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News from the Johns Hopkins Department of Psychiatry and Behavioral Sciences
The fact that Lisa Tucker’s diet consisted entirely of eggs, green grapes and hot dogs wouldn’t have been such a problem except, asked to prepare meals as part of her group home duties, she refused to serve anything else. If housemates complained or she was pressed to comply, she’d burn herself with a frying pan.*
Tentatively diagnosed with schizophrenia some 20 years ago—there were hallucinations and unrealistic suspicions—Tucker left college and drifted from job to job. Her eating disorder, bound by rituals, became more ingrained with age. And though she now has the support of an able psychiatrist, a psychosocial day program and the staff of her group home in Washington, D.C., “all of them were stymied by the way her odd eating habits and recurrent burns colored her schizophrenia,” says Hopkins psychiatrist Russell Margolis. “Should they be more confrontational? Less? They couldn’t tell,” he says. And that uncertainty was reason enough to have Tucker seen at Hopkins’ inpatient schizophrenia consultation service.
Even before Margolis became head of the hospital’s schizophrenia program last year, he saw a need for broader-based consulting for patients like Tucker. “Schizophrenia is heterogeneous and complex. Its onset alone can mimic other disorders, and symptoms are so variable that early diagnosis is often difficult.” That’s especially true in a setting of substance abuse or certain personality styles or a fractured home life, not to mention other medical illness.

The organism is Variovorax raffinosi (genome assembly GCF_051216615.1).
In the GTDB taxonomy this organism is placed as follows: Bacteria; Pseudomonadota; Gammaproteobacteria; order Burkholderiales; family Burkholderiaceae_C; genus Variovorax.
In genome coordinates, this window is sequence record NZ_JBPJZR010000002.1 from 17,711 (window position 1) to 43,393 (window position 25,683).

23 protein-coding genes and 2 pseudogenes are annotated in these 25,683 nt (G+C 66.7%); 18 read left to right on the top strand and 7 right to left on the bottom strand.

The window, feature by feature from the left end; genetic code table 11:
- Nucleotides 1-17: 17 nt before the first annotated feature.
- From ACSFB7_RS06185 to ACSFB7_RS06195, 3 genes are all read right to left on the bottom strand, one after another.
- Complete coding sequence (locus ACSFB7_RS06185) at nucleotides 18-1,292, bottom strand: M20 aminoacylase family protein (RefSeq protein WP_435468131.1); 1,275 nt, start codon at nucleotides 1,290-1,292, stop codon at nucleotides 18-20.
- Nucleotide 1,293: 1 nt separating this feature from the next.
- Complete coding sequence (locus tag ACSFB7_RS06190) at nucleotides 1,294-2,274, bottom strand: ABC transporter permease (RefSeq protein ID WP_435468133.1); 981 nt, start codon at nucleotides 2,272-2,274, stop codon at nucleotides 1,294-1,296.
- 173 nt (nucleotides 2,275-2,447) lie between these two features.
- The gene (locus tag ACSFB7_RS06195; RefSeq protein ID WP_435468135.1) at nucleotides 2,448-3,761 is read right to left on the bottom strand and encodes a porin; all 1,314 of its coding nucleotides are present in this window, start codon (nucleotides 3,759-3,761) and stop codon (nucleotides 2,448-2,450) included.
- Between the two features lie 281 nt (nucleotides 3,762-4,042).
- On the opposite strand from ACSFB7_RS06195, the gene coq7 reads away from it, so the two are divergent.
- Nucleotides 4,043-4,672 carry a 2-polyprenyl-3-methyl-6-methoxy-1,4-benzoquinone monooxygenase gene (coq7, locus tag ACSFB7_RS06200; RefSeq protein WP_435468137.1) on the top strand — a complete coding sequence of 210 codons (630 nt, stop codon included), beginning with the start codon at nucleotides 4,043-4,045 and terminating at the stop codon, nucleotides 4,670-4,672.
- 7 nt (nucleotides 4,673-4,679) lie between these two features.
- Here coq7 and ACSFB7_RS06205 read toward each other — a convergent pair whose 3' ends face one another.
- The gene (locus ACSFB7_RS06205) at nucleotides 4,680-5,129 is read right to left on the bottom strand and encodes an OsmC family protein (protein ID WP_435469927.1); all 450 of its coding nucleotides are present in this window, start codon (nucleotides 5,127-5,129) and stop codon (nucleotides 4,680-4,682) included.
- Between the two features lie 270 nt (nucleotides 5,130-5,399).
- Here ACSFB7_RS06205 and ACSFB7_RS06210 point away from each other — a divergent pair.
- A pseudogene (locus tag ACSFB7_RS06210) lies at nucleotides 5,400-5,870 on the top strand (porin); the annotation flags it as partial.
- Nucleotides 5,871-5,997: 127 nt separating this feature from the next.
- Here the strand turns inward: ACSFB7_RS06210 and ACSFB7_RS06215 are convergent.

With the consults, what Margolis had in mind was a service for local, national and international patients that mirrors the holistic approach firmly rooted in Hopkins psychiatry. Encouraged by E. Fuller Torrey, a worldwide advocate for schizophrenia patients, and colleague Nicola Cascella, M.D., who now co-directs the resulting service, Margolis put ideas to practice.
So Hopkins consultants first search for alternate diagnoses—delusions and hallucinations, for example, occasionally have a curable cause in infection or a tumor. Psychiatrists and nurses probe for personality strengths and weaknesses, suggesting ways to play to strengths. And because patients’ life experiences can’t help but affect how they view their illness, a sharp awareness there shores up the treatment plan.
Tucker’s experience is typical. During her weeklong hospital stay, an MRI, EEG and a battery of blood tests ruled out complicating disease. Staff followed the paper trail on her hospitalizations and called for other useful records. Five faculty experts in schizophrenia or eating disorders talked with family and past care providers. And Tucker, of course, was interviewed many times.
What nurses on the schizophrenia unit saw was an extremely anxious woman. Even under mild stress, her symptoms would snowball to the point where she’d threaten self-harm. But, the nurses found, Tucker could be easily distracted and calmed if she wasn’t pushed. Meanwhile, neuropsychological tests revealed a trouble with problem solving that matched what the occupational therapist saw. Tested for ability to carry out real-world tasks, Tucker could follow only one-step directions: No wonder she roused complaints in her group home.
Advice on Tucker’s care involved shifts in medicine, changes in her environment and new behavioral techniques to damp her urge to hurt herself. And all agreed she was a prime candidate for an eating disorders program. “At the end,” says Margolis, “everyone took home something substantial.”
*For patient privacy, her name and some facts are altered.
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